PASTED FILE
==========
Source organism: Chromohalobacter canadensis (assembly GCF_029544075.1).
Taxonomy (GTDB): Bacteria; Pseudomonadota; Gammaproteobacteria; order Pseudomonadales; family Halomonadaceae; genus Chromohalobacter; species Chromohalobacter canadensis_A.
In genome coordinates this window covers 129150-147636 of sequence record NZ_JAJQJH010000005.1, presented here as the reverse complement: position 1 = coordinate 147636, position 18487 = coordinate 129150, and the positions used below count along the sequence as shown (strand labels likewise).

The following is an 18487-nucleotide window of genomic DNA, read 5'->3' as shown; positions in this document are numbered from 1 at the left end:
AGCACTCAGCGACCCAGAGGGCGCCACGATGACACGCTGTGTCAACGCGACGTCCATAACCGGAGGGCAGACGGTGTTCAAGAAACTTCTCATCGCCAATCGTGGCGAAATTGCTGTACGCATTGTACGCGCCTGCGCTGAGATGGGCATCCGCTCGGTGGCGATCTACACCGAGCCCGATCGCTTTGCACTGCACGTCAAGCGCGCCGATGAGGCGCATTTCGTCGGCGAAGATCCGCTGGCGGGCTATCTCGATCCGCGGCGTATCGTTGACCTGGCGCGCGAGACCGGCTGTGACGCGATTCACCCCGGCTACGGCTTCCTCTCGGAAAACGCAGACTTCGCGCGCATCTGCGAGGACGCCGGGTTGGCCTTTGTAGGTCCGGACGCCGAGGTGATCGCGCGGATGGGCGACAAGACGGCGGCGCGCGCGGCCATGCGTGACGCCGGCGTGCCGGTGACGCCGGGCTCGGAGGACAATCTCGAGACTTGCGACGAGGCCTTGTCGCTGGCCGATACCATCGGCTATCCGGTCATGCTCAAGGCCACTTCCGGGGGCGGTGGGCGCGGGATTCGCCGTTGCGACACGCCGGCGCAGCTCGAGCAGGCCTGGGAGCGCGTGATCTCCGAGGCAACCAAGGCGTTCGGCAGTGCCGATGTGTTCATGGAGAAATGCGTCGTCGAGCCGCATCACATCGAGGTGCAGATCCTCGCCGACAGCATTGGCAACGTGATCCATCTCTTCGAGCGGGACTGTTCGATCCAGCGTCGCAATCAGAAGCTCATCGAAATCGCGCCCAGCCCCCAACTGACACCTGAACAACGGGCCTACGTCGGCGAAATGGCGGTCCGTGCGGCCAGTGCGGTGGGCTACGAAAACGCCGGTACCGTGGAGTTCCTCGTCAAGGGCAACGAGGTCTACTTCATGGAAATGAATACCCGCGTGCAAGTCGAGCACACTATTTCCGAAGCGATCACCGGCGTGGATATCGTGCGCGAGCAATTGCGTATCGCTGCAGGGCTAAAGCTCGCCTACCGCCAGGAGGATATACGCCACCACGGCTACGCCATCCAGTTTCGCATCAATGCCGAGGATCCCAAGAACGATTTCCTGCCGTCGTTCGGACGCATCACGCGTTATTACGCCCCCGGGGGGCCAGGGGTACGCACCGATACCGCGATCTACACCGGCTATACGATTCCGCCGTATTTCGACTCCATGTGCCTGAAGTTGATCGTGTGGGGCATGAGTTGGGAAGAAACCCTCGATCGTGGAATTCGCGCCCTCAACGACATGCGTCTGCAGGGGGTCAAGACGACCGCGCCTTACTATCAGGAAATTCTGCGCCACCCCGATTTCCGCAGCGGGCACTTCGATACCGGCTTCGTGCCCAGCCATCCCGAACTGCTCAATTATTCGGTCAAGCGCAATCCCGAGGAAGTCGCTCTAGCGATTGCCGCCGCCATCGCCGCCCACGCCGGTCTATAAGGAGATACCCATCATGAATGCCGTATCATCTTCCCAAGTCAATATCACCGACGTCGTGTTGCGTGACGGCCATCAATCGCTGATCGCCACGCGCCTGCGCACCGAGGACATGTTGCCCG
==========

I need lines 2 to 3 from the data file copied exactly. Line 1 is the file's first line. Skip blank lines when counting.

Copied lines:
Taxonomy (GTDB): Bacteria; Pseudomonadota; Gammaproteobacteria; order Pseudomonadales; family Halomonadaceae; genus Chromohalobacter; species Chromohalobacter canadensis_A.
In genome coordinates this window covers 129150-147636 of sequence record NZ_JAJQJH010000005.1, presented here as the reverse complement: position 1 = coordinate 147636, position 18487 = coordinate 129150, and the positions used below count along the sequence as shown (strand labels likewise).